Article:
50 Findings: Who & What to Believe? Experts Change Minds: In the next five years, its very likely that the experts will have a completely different idea about which foods are healthy and which are not. In the next five years, its very likely that the experts will have a completely different idea about which foods are healthy and which are not. 79% of Shoppers Strongly or Somewhat Agree FMI Shopping for Health, 2003

51 Must Harmonize Messages to Decrease Confusion October 4, 2004: Lancet Questions Antioxidants' Cancer- Preventive Abilities October 4, 2004: Lancet Questions Antioxidants' Cancer- Preventive Abilities December 27, 2004: Antioxidants May Help Kids with Leukemia December 27, 2004: Antioxidants May Help Kids with Leukemia

52 Findings: Who & What to Believe? Consumers say there is no single or clear recognized authority on the health benefits of good nutrition. Consumers say there is no single or clear recognized authority on the health benefits of good nutrition. IMPLICATION: Consumers need clear and consistent messages IMPLICATION: Consumers need clear and consistent messages –unite eating for health with eating for weight loss –emphasize the benefits of feeling better associated with eating better IFIC Foundation, 2004

53 Findings: A Golden Opportunity for Health Professionals ADA Trends Survey 2000 Nutrition SourcesThose Rated Very Valuable

54 Harmonization: An Opportunity to Maximize Impact of Consumer Tools Dietary Guidelines for Americans Dietary Guidelines for Americans Food Guidance System Food Guidance System –88% of consumers recognize the Pyramid –17% try to follow its recommendations –<1% actually follow it Food labels Food labels –43% always or almost always look at the food label when making food choices IPSOS Public Affairs Survey, 2004; CSFII ; IFIC Foundation, 2003

55 Partnerships: The Harmonious Key Health Professional Organizations Health Professional Organizations Food Industry Food Industry Academia Academia Media Media Educators Educators OTHERS! OTHERS!

56 Harmonization through Successful Public-Private Partnership The Dietary Guidelines Alliance Mission: To provide positive, simple, consistent messages to help consumers achieve healthful, active lifestyles consistent with the Dietary Guidelines for Americans Mission: To provide positive, simple, consistent messages to help consumers achieve healthful, active lifestyles consistent with the Dietary Guidelines for Americans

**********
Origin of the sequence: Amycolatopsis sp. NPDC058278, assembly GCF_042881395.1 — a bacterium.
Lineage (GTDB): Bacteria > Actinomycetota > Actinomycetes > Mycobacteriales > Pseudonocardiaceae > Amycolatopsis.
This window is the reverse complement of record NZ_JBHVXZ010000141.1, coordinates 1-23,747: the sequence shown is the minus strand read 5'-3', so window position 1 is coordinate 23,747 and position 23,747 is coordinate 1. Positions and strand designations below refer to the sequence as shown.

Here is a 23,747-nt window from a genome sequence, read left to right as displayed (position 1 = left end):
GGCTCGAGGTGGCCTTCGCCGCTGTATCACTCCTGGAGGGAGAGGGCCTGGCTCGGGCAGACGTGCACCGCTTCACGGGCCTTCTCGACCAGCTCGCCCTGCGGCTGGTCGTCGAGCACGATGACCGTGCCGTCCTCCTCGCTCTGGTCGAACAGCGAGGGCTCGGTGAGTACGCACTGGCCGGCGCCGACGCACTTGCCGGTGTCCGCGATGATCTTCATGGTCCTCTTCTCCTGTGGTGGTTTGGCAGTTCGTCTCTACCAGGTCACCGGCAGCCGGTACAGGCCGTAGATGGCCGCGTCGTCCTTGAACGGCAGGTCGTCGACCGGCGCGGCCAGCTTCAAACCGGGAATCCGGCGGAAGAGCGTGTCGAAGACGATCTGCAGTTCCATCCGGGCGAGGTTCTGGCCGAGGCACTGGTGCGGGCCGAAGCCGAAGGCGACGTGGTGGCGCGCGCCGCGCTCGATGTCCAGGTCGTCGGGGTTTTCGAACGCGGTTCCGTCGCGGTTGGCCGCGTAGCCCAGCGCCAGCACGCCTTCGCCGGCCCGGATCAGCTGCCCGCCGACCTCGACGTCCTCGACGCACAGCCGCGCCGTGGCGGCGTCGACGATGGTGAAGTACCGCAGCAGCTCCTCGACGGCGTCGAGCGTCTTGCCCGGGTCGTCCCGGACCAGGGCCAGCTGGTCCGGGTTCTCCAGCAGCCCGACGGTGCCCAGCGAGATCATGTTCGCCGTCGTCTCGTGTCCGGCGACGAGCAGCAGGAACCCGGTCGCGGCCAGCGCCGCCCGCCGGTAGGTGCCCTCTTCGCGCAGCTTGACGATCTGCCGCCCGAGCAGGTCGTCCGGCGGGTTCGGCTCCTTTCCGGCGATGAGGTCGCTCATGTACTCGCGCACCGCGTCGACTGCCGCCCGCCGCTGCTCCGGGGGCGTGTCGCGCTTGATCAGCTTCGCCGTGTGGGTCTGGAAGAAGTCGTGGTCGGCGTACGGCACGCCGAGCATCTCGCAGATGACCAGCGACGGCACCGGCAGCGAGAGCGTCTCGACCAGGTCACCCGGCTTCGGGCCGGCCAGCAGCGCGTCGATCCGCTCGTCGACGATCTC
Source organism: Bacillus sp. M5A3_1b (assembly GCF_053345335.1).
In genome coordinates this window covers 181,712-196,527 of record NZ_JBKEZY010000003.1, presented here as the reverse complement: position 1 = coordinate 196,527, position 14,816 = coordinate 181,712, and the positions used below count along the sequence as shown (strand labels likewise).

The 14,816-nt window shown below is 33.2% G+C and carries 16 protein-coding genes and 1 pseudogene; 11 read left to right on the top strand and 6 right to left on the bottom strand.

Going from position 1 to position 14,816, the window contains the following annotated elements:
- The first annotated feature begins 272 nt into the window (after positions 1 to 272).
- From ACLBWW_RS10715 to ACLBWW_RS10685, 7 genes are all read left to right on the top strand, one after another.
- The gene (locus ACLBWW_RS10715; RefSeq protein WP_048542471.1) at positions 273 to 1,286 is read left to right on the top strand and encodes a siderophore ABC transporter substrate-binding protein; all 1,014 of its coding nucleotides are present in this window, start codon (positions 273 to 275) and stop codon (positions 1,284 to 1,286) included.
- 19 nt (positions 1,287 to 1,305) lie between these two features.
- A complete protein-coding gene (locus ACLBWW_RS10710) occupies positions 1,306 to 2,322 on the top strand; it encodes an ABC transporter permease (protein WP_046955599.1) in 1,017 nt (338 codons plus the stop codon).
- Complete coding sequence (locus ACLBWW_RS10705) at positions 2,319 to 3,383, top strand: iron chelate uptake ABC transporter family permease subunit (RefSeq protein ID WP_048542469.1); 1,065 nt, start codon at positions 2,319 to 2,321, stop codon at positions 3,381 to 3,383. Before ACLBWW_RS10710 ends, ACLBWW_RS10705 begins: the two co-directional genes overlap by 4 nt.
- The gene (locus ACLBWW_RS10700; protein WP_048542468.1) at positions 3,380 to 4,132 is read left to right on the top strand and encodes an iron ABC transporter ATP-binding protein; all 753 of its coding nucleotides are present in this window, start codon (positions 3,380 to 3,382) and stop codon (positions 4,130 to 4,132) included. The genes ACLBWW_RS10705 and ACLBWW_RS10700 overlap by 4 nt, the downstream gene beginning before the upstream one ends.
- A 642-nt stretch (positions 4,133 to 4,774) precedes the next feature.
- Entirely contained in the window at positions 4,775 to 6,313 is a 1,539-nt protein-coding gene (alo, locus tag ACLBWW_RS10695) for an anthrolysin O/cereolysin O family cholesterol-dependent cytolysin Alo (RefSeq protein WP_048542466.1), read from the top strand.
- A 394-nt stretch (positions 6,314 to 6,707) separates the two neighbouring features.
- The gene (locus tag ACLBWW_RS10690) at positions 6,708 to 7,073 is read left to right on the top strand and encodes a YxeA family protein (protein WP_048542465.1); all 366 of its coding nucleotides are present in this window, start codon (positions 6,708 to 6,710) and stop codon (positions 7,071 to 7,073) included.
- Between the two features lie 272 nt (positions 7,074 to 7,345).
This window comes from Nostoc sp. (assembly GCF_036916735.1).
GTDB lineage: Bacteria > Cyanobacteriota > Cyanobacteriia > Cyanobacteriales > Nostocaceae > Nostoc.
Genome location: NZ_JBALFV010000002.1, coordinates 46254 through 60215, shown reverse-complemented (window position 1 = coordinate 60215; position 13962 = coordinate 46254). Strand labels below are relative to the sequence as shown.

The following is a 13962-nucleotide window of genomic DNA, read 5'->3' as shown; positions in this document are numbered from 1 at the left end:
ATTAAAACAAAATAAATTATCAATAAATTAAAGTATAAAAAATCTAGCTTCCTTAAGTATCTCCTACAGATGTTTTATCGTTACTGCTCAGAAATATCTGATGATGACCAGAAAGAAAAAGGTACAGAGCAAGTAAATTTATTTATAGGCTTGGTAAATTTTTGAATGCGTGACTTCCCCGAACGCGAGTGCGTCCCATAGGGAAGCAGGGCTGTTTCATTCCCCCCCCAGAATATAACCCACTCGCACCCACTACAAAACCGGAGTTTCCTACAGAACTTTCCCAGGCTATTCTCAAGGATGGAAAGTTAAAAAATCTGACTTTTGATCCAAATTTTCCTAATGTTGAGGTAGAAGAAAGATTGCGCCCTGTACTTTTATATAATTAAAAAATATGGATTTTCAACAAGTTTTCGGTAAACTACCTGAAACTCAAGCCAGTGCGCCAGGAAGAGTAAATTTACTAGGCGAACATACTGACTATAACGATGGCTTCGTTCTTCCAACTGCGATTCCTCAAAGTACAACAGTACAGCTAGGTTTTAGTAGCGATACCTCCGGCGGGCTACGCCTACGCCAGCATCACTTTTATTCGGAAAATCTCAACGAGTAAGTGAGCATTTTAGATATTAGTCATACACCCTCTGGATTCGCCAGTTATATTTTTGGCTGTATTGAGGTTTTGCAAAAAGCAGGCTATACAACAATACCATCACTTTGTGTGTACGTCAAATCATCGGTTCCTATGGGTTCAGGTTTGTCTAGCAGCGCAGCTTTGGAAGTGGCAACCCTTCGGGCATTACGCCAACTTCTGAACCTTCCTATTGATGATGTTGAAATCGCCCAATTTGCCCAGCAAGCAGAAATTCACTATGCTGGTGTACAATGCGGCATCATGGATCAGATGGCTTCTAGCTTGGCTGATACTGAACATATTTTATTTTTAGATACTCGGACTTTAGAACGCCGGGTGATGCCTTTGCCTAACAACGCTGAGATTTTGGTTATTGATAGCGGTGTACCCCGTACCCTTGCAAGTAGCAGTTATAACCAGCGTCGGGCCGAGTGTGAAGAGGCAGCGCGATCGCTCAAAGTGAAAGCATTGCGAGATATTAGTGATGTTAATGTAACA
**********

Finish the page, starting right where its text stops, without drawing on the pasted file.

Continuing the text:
57 Alliance Members The American Dietetic Association American Society for Clinical Nutrition Food Marketing Institute Grain Foods Foundation Grocery Manufacturers of America International Food Information Council Foundation National Cattlemen's Beef Association National Dairy Council Food Products Associations National Pork Board Produce Marketing Association Society for Nutrition Education The Sugar Association, Inc. Wheat Foods Council

58 In Liaison With U.S. Department of Agriculture U.S. Department of Agriculture –Center for Nutrition Policy and Promotion –Cooperative State Research, Education and Extension Services U.S. Department of Health and Human Services U.S. Department of Health and Human Services –Office of Disease Prevention and Health Promotion –U.S. Centers for Disease Control and Prevention –U.S. Food and Drug Administration –National Institutes of Health –Presidents Council on Physical Fitness and Sports

59 Its All About You The Its All About You Nutrition Communicators Tool Kit includes: The Its All About You Nutrition Communicators Tool Kit includes: –Video –Leaders Guide –Owners Manual For Your Body A unique consumer piece A unique consumer piece

60 BE REALISTIC Make small changes overtime in what you eat and the level of activity you do. After all, small changes work better than giant leaps BE ADVENTUROUS Expand your tastes to enjoy a variety of foods BE FLEXIBLE Balance what you eat and the physical activity you do over several days. No need to worry about just one meal or one day BE SENSIBLE Enjoy all foods, just dont over do it BE ACTIVE Walk the dog, dont just watch the dog walk Its All About You Make healthy choices that fit your lifestyle so you can do the things you want to do.

61 Main Nutrition Guidance Goals Energy Balance Energy Balance Nutrient Density Nutrient Density Smart Food Choices Smart Food Choices

62 To accomplish these goals… MAXIMIZE communication with consumer research HARMONIZE nutrition messages PERSONALIZE dietary guidance information

63 For More Information, Contact: International Food Information Council (IFIC) Foundation 1100 Connecticut Avenue, NW Suite 430 Washington, DC Phone: